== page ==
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  • I am DBA with two year of experience on SQL server 2008 R2,

    i have some questions that should i stick to this field or switch to BI as a SQL Developer

    learning SSIS . So friends please give suggestions 🙂

  • Simple, follow your passion... and the money. Do what you love AND will get paid for.

    ----------------------------------------------------The credit belongs to the man who is actually in the arena, whose face is marred by dust and sweat and blood... Theodore RooseveltThe Scary DBAAuthor of: SQL Server 2017 Query Performance Tuning, 5th Edition and SQL Server Execution Plans, 3rd EditionProduct Evangelist for Red Gate Software

  • jeetsingh.cs (8/30/2013)


    i have some questions that should i stick to this field or switch to BI as a SQL Developer

    learning SSIS .

    Which do you enjoy more?

    Gail Shaw
    Microsoft Certified Master: SQL Server, MVP, M.Sc (Comp Sci)
    SQL In The Wild: Discussions on DB performance with occasional diversions into recoverability

    We walk in the dark places no others will enter
    We stand on the bridge and no one may pass
  • jeetsingh.cs (8/30/2013)


    I am DBA with two year of experience on SQL server 2008 R2,

    i have some questions that should i stick to this field or switch to BI as a SQL Developer

    learning SSIS . So friends please give suggestions 🙂

    As the others have stated, do which you like the best. As an option, there's nothing wrong with doing both. 😉

    --Jeff Moden


    RBAR is pronounced "ree-bar" and is a "Modenism" for Row-By-Agonizing-Row.
    First step towards the paradigm shift of writing Set Based code:
    ________Stop thinking about what you want to do to a ROW... think, instead, of what you want to do to a COLUMN.
    "Change is inevitable... change for the better is not".

    Helpful Links:
    How to post code problems
    How to Post Performance Problems
    Create a Tally Function (fnTally)
    Intro to Tally Tables and Functions

  • thanks for the replies

    i want to earn a lot of money and i enjoy new tasks and just want grow my learning

    i like writing sql queries and all the stuff that challenges mind

  • can i go doing both and

    should i go for certification

  • jeetsingh.cs (8/30/2013)


    can i go doing both and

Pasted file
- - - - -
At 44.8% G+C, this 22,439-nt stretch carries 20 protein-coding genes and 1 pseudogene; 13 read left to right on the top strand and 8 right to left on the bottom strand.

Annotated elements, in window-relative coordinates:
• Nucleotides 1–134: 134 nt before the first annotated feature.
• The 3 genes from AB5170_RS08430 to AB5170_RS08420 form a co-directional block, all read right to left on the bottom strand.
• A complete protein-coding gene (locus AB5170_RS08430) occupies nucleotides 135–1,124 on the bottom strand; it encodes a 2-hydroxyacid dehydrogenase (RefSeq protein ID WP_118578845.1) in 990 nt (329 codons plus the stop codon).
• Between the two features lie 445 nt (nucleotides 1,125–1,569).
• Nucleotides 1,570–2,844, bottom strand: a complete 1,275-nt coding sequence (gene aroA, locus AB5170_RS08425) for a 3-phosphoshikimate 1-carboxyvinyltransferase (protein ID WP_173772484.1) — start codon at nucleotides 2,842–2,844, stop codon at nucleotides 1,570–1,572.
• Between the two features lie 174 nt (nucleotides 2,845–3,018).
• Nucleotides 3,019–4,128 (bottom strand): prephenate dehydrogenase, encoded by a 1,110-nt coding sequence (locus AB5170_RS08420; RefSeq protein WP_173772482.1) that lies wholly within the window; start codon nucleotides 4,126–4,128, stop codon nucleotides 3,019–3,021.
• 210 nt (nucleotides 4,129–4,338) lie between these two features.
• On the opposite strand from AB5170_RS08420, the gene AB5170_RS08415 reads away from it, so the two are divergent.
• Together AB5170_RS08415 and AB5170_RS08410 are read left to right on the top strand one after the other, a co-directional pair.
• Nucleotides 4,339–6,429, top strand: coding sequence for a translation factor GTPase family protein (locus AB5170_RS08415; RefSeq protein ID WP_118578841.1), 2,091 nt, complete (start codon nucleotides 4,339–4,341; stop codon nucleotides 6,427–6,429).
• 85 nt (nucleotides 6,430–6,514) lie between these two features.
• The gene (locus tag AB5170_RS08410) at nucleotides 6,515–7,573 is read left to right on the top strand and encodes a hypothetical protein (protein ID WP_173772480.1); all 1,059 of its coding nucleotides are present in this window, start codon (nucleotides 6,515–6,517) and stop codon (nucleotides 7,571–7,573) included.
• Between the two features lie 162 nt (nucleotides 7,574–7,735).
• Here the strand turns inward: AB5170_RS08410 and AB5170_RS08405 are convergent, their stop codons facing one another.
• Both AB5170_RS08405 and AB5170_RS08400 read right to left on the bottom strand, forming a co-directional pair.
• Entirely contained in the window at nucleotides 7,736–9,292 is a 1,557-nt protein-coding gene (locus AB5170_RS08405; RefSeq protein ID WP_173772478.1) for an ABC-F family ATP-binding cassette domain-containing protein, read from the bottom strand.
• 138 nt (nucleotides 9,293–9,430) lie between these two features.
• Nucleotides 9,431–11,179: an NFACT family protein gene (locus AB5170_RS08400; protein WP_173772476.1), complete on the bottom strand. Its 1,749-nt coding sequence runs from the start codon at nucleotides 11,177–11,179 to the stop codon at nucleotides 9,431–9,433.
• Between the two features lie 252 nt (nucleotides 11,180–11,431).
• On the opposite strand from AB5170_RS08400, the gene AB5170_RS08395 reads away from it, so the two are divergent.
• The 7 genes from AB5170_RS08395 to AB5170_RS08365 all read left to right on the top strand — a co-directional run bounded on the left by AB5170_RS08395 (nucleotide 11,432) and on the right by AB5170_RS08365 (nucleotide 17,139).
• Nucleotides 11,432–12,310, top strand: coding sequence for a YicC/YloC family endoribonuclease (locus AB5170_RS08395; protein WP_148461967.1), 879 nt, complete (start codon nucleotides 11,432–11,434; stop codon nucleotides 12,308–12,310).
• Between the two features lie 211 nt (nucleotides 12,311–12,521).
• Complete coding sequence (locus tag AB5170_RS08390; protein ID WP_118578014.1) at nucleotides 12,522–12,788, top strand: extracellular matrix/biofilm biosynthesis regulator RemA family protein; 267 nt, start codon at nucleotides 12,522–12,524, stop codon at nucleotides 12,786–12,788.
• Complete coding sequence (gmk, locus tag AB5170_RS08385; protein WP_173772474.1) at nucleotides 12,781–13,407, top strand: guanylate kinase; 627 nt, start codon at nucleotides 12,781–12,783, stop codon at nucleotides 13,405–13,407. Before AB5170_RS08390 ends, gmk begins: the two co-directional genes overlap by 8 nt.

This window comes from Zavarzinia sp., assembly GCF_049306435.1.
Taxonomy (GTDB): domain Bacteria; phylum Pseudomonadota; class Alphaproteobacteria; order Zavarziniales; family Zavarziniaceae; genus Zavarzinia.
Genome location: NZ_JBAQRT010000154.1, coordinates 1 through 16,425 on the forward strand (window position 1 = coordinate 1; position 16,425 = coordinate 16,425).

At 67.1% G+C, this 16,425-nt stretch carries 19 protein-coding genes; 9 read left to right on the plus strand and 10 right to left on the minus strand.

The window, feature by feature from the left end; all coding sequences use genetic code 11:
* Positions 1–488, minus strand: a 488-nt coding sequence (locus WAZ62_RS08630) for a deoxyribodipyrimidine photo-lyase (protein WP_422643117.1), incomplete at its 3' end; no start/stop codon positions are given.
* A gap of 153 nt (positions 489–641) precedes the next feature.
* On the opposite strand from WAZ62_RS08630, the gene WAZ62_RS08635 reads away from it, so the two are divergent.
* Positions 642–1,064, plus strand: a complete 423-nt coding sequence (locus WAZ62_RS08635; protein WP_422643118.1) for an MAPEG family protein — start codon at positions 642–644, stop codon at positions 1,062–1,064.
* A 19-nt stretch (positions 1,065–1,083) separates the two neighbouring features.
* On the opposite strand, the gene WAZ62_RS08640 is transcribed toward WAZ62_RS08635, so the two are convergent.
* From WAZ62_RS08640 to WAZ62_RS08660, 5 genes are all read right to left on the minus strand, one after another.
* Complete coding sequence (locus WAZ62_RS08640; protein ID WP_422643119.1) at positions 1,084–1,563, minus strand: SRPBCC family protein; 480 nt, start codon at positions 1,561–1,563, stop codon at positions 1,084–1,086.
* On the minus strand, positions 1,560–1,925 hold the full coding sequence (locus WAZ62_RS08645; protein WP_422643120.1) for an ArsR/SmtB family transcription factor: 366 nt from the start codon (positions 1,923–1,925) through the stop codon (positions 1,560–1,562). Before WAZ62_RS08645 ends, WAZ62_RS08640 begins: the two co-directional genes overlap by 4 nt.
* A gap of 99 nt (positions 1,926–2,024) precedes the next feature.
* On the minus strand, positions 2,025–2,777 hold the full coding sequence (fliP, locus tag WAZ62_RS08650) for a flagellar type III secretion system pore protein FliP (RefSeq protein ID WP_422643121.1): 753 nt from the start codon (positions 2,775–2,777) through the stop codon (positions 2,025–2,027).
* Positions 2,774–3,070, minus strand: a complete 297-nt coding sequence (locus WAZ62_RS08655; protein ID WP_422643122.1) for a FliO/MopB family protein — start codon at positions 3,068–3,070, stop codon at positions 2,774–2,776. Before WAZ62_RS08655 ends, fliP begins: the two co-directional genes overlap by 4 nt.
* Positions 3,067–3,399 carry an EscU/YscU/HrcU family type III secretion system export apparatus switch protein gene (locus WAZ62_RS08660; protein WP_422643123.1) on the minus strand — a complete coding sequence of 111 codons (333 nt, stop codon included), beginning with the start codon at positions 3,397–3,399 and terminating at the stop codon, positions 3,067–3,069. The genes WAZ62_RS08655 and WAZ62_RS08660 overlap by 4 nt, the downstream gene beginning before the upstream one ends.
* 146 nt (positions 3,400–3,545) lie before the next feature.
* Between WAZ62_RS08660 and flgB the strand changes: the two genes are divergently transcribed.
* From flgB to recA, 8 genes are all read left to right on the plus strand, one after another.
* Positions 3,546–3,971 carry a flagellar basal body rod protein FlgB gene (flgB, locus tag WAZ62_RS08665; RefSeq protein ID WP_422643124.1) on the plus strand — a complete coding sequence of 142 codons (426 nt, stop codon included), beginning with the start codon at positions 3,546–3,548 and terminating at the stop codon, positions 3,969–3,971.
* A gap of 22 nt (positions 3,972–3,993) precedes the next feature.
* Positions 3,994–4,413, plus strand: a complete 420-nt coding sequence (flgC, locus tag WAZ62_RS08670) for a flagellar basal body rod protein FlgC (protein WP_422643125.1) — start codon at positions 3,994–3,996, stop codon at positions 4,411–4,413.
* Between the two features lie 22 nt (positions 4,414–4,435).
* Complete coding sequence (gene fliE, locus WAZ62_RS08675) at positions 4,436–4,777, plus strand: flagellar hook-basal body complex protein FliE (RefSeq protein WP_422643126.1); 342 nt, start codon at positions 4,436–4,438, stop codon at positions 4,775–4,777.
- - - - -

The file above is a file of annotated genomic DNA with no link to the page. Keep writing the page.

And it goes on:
should i go for certification

    Certifications is a whole different discussion.

    You're early enough in your career that it might help some. Maybe.

    I'm honestly the wrong person to talk to. I don't trust most certifications.

    ----------------------------------------------------The credit belongs to the man who is actually in the arena, whose face is marred by dust and sweat and blood... Theodore RooseveltThe Scary DBAAuthor of: SQL Server 2017 Query Performance Tuning, 5th Edition and SQL Server Execution Plans, 3rd EditionProduct Evangelist for Red Gate Software

  • Certification will definitely get you more money but beware that expectations will also be high on job from a certified professional. If you don't cope up with those, you are gone. So no rush for certification. Stick to DBA. Enhance your skillsets.You will never die hungry. I'll suggest you to get specialized in DBA area because here you will not have fear of getting outdated. Basics always remain same.

  • Snigdha Vartak (8/30/2013)


    Certification will definitely get you more money

    Not necessarily.

    As of last night, there are now 0 certifications that one can take that I will immediately respect. MCITP/MCTS/MCSA/MCSE tell me that either a person is interested in learning more, that they were required by their company to take the exams and did the absolute bare minimum memorisation or that they're a cheat, which it is I have to find in the interview.

    Gail Shaw
    Microsoft Certified Master: SQL Server, MVP, M.Sc (Comp Sci)
    SQL In The Wild: Discussions on DB performance with occasional diversions into recoverability

    We walk in the dark places no others will enter
    We stand on the bridge and no one may pass
  • GilaMonster (8/31/2013)


    Snigdha Vartak (8/30/2013)


    Certification will definitely get you more money

    Not necessarily.

    As of last night, there are now 0 certifications that one can take that I will immediately respect. MCITP/MCTS/MCSA/MCSE tell me that either a person is interested in learning more, that they were required by their company to take the exams and did the absolute bare minimum memorisation or that they're a cheat, which it is I have to find in the interview.

    Exactly so. All an MS Certification (other than MCS or MCM, which no longer exist) tells me is that the person has, for some reason, taken the exam and is capable of retaining some stuff in memory for at least a few weeks. Whether they have actually learnt how to do anything useful, rather than just parrot some information , whether they will retain any of the information you learnt for long enough for it to be useful to me or forget it all within a fortnight of taking the exam, and whether they understood what the stuff they learnt means or just parroted it in the exam with no real understanding, is not something that the certification gives any indication of. It's even less reliable than a bachelor's degree from most universities in that respect (and that's a very high degree of unreliability).

    From people looking for a first technical post what I want to see is evidence of ability and willingness to learn; currently available levels of MS certification provides evidence of willingness to undertake a crammer course and pass an exam while the cramming is fresh, not of real learning ability, and someone with MCM (especially with MCA as well) is not going to be looking for an entry level post. For more senior people, I'm looking for track record - verifiable track record, preferably vouched for by people I know I can trust, but regard having recently been certified MCM as pretty solid evidence of competence and pretty deep understanding of the MS technology concerned and MCA as strengthening that evidence. The lower level qualifications are irrelevant. So it's a pity that the useful certs have been dropped.